Most practitioners would agree that Swiss-style claims are not their favourite claim format. Swiss-style claims can be difficult to formulate or construe, particularly if the medical use in question is more complicated, such a combination treatment or a specific dosage regimen.
In New Zealand, where methods of medical treatment of humans are excluded from patentability, the Court of Appeal confirmed in Pharmaceutical Management Agency Ltd v Commissioner of Patents  NZCA 330 (Pharmac) that medical uses may be claimed using Swiss-style format.
A recent decision of the Intellectual Property Office of New Zealand (IPONZ) has highlighted one of the difficulties relating to formulating and construing Swiss-style claims.
In Taiho Pharmaceutical Co., Ltd.  NZIPOPAT 1, the Commissioner considered the clarity of the following Swiss-style claim:
1. Use of trifluridine and tipiracil hydrochloride…in the preparation of an antitumor medicament for the treatment of solid cancers…wherein the antitumor medicament is adapted to administer trifluridine and tipiracil hydrochloride in combination with irinotecan hydrochloride hydrate…
The inventors had discovered that a combination of three drugs: trifluridine, tipiracil, and irinotecan, was particularly useful for treating solid tumours when administered at certain dosages. In the specification, a dosage regimen is described (and exemplified in mice) where a ‘combination drug’ (i.e. an admixture) of trifluridine and tipiracil in a specific ratio is administered on certain days, and irinotecan is (separately) administered on other days. It would appear to be consistent then, that in the claims only trifluridine and tipiracil are included in the ‘medicament’, which is administered in combination with irinotecan.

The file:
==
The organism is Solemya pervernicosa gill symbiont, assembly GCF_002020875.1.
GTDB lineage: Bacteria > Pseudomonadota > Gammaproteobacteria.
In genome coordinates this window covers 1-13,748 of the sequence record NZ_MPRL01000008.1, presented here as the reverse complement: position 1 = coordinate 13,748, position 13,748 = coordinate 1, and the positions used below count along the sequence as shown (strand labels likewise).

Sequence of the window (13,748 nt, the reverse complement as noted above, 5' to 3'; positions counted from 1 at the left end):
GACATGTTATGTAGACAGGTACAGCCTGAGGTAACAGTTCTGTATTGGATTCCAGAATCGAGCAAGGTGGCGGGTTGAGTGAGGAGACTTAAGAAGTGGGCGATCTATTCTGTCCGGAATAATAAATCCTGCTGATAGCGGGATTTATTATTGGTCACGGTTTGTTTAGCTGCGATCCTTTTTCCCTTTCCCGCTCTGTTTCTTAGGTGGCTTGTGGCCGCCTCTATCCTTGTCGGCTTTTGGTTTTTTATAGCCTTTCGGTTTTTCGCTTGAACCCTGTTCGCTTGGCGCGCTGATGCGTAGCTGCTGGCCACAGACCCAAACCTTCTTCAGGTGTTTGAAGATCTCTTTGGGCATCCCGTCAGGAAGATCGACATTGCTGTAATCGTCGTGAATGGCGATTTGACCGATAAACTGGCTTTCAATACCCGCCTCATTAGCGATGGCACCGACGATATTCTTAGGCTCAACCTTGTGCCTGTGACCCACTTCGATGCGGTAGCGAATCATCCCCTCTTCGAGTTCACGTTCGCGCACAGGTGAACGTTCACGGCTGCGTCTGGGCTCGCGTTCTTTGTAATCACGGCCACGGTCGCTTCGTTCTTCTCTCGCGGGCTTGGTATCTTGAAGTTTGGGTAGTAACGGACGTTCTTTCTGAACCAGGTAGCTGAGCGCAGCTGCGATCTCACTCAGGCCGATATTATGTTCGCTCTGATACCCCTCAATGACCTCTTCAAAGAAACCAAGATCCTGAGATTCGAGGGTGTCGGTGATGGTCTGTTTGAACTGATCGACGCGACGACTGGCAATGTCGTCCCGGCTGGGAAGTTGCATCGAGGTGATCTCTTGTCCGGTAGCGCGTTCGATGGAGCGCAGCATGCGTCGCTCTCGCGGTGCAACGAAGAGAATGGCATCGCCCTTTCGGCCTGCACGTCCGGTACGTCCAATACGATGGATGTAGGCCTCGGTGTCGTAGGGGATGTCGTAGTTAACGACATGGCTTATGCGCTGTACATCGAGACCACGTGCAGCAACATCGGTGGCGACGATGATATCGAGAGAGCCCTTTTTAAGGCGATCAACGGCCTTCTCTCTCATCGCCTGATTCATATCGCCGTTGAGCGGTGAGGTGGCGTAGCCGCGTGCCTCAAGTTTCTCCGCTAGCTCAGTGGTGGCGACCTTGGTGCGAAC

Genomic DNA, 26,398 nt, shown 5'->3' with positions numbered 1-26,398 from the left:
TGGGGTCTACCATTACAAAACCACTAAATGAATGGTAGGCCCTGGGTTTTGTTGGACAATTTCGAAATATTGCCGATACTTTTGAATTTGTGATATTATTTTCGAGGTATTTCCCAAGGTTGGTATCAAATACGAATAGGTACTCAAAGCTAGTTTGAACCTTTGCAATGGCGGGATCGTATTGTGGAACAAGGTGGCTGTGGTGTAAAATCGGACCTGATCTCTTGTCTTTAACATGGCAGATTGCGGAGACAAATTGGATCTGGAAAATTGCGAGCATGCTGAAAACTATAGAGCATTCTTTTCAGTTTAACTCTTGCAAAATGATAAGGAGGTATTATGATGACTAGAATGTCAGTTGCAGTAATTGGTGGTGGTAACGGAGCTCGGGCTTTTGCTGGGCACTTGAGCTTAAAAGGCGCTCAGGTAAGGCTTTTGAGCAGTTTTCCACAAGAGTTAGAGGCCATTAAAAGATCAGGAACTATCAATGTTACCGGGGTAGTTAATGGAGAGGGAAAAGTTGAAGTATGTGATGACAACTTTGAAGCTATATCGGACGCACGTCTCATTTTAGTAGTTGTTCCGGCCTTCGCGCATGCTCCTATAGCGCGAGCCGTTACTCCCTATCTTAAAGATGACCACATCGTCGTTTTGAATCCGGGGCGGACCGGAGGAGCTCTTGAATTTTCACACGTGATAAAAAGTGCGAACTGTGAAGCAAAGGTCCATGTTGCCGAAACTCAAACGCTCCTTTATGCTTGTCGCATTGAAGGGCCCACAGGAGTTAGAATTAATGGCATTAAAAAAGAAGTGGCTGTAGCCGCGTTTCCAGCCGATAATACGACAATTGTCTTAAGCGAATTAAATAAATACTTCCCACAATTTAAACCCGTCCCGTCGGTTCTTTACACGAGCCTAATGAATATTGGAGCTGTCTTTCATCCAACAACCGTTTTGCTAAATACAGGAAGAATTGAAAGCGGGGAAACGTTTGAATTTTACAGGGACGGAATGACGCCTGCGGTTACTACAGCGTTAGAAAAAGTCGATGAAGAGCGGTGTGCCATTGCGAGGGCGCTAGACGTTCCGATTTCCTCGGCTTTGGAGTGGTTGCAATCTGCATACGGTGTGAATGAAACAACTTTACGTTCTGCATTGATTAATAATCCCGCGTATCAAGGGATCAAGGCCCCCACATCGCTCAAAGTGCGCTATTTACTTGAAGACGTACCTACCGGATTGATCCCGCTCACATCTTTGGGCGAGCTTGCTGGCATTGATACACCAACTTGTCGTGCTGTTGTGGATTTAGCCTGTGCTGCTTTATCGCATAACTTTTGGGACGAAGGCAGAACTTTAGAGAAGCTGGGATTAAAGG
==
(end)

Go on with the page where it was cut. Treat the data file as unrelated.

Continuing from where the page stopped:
However, the Commissioner considered that in a Swiss-style claim, it is the components of the ‘medicament’, combined with the condition to be treated, that must confer novelty and inventiveness. In the present case, the use of the claimed combination of trifluridine and tipiracil for treating solid cancers was known, and the Applicant’s invention lay in the triple combination.
The Commissioner thus concluded that claim 1 was not clearly directed to what the Applicant has discovered and does not comply with the definition of Swiss type claims as discussed in Pharmac. The Applicant has been directed to amend claim 1 to refer to the use of all three active substances (i.e. trifluridine, tipiracil, and irinotecan) in the manufacture of the medicament for the treatment of solid cancers.
What does it mean that all three active substance are included in the medicament? Does this limit the scope of protection to an admixture? Or could the medicament be a co-pack? Would it be an infringement to buy each active substance individually from a different manufacturer and later sell them together with instructions for use in combination?
We don’t believe there are any clear answers to these questions at this stage, and look forward to further decisions from IPONZ and the courts clarifying the interpretation of Swiss-style claims in New Zealand.